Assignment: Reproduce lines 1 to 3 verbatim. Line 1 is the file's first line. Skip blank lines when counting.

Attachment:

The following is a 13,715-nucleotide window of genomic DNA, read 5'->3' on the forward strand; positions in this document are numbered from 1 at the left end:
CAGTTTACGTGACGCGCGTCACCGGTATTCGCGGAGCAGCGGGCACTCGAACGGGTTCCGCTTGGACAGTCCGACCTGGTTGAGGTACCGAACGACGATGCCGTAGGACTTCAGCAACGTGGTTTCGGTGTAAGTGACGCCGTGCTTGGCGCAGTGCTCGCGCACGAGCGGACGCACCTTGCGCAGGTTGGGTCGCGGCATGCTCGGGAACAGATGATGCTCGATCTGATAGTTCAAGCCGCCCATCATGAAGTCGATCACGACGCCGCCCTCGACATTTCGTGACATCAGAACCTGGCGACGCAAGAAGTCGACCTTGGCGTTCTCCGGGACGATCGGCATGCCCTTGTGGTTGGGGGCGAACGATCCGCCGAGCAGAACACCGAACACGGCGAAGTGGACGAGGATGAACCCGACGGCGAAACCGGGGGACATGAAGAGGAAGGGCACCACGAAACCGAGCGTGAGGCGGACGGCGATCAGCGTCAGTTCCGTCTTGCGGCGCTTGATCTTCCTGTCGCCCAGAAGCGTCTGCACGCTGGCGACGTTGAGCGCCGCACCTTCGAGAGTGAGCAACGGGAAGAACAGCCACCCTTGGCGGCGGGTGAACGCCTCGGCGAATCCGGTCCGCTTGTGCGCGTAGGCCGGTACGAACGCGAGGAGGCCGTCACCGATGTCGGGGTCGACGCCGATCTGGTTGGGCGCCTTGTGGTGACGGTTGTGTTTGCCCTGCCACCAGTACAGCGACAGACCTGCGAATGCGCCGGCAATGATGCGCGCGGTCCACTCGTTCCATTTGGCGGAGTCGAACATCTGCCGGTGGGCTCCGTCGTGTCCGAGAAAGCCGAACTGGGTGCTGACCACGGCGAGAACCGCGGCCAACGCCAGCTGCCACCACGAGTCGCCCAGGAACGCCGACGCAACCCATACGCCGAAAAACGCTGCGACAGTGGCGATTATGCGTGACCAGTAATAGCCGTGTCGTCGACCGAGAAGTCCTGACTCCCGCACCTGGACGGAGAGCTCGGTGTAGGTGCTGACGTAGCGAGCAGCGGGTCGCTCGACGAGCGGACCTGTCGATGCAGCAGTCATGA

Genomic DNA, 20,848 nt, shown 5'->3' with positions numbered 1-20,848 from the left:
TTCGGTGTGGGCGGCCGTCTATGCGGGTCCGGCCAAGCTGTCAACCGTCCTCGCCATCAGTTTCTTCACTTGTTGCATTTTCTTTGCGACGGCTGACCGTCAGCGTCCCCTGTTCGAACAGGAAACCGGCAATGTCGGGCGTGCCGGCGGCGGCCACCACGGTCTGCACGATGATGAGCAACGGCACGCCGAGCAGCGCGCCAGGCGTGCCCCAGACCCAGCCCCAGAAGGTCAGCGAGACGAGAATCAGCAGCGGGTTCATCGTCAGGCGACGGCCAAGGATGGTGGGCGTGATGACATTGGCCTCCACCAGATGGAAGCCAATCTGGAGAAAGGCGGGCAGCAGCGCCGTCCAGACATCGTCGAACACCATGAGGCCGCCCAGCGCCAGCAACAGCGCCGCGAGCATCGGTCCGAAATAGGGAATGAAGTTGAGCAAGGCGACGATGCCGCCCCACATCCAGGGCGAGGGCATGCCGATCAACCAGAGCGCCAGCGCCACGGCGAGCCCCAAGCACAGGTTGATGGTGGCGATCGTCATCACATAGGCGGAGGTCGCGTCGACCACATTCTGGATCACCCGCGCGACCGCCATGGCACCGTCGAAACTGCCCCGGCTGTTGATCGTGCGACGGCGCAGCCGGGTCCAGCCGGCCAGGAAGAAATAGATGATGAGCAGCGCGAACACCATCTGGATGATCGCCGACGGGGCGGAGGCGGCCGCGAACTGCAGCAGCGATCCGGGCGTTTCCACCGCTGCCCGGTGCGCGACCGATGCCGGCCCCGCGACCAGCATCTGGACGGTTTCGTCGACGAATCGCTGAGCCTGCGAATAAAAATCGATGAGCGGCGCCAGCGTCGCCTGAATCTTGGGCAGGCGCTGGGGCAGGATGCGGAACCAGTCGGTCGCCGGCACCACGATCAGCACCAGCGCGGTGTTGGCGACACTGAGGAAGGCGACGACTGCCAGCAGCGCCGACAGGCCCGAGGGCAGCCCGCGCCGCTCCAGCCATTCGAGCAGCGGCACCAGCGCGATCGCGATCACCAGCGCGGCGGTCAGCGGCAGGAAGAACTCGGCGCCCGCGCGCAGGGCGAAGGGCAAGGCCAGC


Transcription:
The following is a 13,715-nucleotide window of genomic DNA, read 5'->3' on the forward strand; positions in this document are numbered from 1 at the left end:
CAGTTTACGTGACGCGCGTCACCGGTATTCGCGGAGCAGCGGGCACTCGAACGGGTTCCGCTTGGACAGTCCGACCTGGTTGAGGTACCGAACGACGATGCCGTAGGACTTCAGCAACGTGGTTTCGGTGTAAGTGACGCCGTGCTTGGCGCAGTGCTCGCGCACGAGCGGACGCACCTTGCGCAGGTTGGGTCGCGGCATGCTCGGGAACAGATGATGCTCGATCTGATAGTTCAAGCCGCCCATCATGAAGTCGATCACGACGCCGCCCTCGACATTTCGTGACATCAGAACCTGGCGACGCAAGAAGTCGACCTTGGCGTTCTCCGGGACGATCGGCATGCCCTTGTGGTTGGGGGCGAACGATCCGCCGAGCAGAACACCGAACACGGCGAAGTGGACGAGGATGAACCCGACGGCGAAACCGGGGGACATGAAGAGGAAGGGCACCACGAAACCGAGCGTGAGGCGGACGGCGATCAGCGTCAGTTCCGTCTTGCGGCGCTTGATCTTCCTGTCGCCCAGAAGCGTCTGCACGCTGGCGACGTTGAGCGCCGCACCTTCGAGAGTGAGCAACGGGAAGAACAGCCACCCTTGGCGGCGGGTGAACGCCTCGGCGAATCCGGTCCGCTTGTGCGCGTAGGCCGGTACGAACGCGAGGAGGCCGTCACCGATGTCGGGGTCGACGCCGATCTGGTTGGGCGCCTTGTGGTGACGGTTGTGTTTGCCCTGCCACCAGTACAGCGACAGACCTGCGAATGCGCCGGCAATGATGCGCGCGGTCCACTCGTTCCATTTGGCGGAGTCGAACATCTGCCGGTGGGCTCCGTCGTGTCCGAGAAAGCCGAACTGGGTGCTGACCACGGCGAGAACCGCGGCCAACGCCAGCTGCCACCACGAGTCGCCCAGGAACGCCGACGCAACCCATACGCCGAAAAACGCTGCGACAGTGGCGATTATGCGTGACCAGTAATAGCCGTGTCGTCGACCGAGAAGTCCTGACTCCCGCACCTGGACGGAGAGCTCGGTGTAGGTGCTGACGTAGCGAGCAGCGGGTCGCTCGACGAGCGGACCTGTCGATGCAGCAGTCATGA

Genomic DNA, 20,848 nt, shown 5'->3' with positions numbered 1-20,848 from the left: